As president of his own high school's gay-straight alliance, Ollin went on to found and lead the St. Vrain Valley United Gay-Straight Alliance Network and is working with statewide advocacy organization One Colorado to make his and other schools and communities in the region more inclusive and accepting of all.
Isaac Gomez (San Diego, Calif.)
Five years ago, when, at 12 years old, Isaac Gomez came out as female-to-male transgender, he was asked to share his story with a college class of more than 100 medical and psychology students. While not yet fully confident of his own identity, but with the unyielding support of his amazing family, Isaac accepted the opportunity, was open to each and every one of the questions posed by his curious audience, and discovered his passion and talent for public speaking and community education.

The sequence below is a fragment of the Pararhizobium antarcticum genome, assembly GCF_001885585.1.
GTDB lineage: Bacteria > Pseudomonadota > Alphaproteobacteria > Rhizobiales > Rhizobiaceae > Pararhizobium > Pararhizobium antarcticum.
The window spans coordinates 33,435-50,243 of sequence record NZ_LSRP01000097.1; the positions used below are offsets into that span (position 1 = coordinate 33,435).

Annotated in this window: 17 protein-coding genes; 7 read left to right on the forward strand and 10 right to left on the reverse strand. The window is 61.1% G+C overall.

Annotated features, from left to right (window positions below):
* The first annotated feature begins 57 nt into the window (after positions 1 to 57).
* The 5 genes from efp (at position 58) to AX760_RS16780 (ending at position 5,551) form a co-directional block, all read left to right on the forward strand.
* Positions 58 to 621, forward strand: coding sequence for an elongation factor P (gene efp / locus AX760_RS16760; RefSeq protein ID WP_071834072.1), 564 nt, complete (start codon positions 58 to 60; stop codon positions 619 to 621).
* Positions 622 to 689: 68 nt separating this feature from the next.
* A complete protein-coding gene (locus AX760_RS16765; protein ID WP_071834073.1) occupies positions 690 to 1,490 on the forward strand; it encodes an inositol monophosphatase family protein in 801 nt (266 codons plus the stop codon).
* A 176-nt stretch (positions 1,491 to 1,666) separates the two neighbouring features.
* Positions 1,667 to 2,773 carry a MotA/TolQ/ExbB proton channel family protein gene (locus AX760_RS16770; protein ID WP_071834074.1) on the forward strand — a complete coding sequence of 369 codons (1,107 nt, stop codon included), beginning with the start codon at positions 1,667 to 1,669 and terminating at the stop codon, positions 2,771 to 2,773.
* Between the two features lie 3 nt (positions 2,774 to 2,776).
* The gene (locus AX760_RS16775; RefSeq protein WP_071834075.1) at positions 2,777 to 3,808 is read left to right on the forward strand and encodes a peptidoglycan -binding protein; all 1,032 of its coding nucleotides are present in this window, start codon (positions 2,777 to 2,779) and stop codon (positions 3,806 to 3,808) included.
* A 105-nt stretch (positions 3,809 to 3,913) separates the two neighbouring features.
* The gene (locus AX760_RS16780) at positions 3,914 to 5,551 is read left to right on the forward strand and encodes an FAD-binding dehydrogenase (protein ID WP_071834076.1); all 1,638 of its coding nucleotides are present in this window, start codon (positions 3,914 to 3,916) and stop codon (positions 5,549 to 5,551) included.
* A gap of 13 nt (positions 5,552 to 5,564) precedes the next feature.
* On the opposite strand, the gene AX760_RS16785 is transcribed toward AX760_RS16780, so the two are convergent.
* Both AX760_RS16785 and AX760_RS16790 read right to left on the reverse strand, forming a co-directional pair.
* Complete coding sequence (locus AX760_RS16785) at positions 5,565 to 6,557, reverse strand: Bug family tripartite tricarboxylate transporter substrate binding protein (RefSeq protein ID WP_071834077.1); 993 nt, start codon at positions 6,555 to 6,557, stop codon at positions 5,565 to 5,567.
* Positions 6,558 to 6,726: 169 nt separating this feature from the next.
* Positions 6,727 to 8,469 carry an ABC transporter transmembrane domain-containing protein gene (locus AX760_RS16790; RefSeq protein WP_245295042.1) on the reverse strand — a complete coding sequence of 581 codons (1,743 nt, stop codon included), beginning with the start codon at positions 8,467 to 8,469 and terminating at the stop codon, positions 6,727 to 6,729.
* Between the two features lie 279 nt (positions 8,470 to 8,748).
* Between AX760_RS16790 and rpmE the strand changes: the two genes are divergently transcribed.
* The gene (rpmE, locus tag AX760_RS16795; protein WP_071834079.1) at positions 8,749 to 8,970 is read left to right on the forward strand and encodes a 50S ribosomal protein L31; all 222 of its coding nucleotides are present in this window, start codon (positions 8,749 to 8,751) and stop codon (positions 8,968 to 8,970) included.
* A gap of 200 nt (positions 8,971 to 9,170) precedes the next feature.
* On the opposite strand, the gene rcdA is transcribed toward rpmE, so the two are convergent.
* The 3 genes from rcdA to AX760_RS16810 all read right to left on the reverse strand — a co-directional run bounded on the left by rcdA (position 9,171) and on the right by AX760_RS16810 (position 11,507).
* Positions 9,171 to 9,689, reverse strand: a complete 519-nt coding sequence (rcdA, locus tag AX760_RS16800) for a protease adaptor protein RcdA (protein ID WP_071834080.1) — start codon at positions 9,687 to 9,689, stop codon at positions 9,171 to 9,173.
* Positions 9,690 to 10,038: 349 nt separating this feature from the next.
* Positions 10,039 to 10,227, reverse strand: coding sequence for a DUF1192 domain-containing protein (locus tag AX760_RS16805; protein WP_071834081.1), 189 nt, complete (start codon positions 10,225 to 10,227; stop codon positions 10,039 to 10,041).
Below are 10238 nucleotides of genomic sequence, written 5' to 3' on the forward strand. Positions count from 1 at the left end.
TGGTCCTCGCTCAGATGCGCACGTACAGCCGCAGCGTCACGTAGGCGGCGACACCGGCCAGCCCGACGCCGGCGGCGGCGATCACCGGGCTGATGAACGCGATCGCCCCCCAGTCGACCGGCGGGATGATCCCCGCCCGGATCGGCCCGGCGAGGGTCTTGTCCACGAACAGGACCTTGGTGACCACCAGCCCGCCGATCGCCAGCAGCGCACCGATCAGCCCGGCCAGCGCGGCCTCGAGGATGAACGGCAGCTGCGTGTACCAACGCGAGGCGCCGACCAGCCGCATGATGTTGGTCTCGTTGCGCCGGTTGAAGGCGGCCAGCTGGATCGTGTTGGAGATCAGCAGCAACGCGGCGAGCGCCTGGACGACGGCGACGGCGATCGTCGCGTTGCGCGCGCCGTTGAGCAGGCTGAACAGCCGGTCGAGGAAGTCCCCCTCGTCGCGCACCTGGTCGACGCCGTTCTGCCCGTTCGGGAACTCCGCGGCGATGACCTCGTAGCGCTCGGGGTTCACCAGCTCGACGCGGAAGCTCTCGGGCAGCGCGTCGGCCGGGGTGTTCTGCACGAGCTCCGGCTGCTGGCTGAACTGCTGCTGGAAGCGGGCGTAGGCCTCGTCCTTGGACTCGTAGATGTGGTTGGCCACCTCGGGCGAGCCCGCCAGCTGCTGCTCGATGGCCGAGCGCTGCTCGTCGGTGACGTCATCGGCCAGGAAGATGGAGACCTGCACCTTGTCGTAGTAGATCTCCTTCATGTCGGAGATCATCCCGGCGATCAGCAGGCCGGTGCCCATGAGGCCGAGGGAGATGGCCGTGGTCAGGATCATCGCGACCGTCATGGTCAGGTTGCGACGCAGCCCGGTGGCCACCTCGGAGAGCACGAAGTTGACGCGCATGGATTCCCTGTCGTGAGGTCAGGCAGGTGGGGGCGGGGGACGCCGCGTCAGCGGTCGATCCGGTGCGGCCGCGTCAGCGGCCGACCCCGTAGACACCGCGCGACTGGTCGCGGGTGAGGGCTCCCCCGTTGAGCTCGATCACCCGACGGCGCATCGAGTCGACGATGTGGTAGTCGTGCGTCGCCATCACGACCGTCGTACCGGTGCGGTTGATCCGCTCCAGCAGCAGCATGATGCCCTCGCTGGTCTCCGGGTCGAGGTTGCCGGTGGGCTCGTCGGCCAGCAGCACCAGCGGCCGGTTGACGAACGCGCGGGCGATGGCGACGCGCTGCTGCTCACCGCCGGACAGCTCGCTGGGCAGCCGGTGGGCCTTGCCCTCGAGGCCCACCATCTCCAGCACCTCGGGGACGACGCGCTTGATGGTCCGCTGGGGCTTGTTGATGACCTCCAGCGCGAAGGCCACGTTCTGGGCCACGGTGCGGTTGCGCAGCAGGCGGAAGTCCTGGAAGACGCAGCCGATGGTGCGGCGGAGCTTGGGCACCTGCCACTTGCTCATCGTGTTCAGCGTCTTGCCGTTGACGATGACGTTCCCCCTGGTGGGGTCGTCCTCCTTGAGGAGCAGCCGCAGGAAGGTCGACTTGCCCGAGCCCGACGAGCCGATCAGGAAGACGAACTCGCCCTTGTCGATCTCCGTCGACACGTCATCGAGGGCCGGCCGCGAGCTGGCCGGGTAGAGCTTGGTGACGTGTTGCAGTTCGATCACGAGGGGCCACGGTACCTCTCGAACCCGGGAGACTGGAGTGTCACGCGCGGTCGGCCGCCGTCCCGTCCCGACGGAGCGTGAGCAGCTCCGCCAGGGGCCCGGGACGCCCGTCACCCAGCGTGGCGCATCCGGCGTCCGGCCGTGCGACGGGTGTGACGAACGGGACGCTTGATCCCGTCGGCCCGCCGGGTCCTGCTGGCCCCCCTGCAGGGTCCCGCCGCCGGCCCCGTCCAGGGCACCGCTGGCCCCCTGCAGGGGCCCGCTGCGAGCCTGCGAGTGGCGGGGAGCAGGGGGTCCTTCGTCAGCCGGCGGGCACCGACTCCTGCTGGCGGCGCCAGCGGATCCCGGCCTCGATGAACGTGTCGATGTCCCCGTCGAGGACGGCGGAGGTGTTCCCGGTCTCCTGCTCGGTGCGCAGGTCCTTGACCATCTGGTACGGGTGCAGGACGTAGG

Now a 17-year-old freshman at Standford University, Isaac has years of experience raising public awareness about what it means to be transgender, or, as he says, normal. His courage and willingness to be visible has put him in the hot seat, and he and his family have become a powerful symbol for love and acceptance for all, from participating in a successful effort to enact new rules to prevent bullying and harassment in the San Diego Unified School District to speaking at the International Conference of Families for Sexual Diversity in Chile to appearing on CNN. When asked to talk about what it's like to be Latino and LGBT, Isaac said, "My family and I don't think of ourselves as Latino or LGBT activists. We're activists for human rights."
Tanner Uttecht (Shawano, Wis.)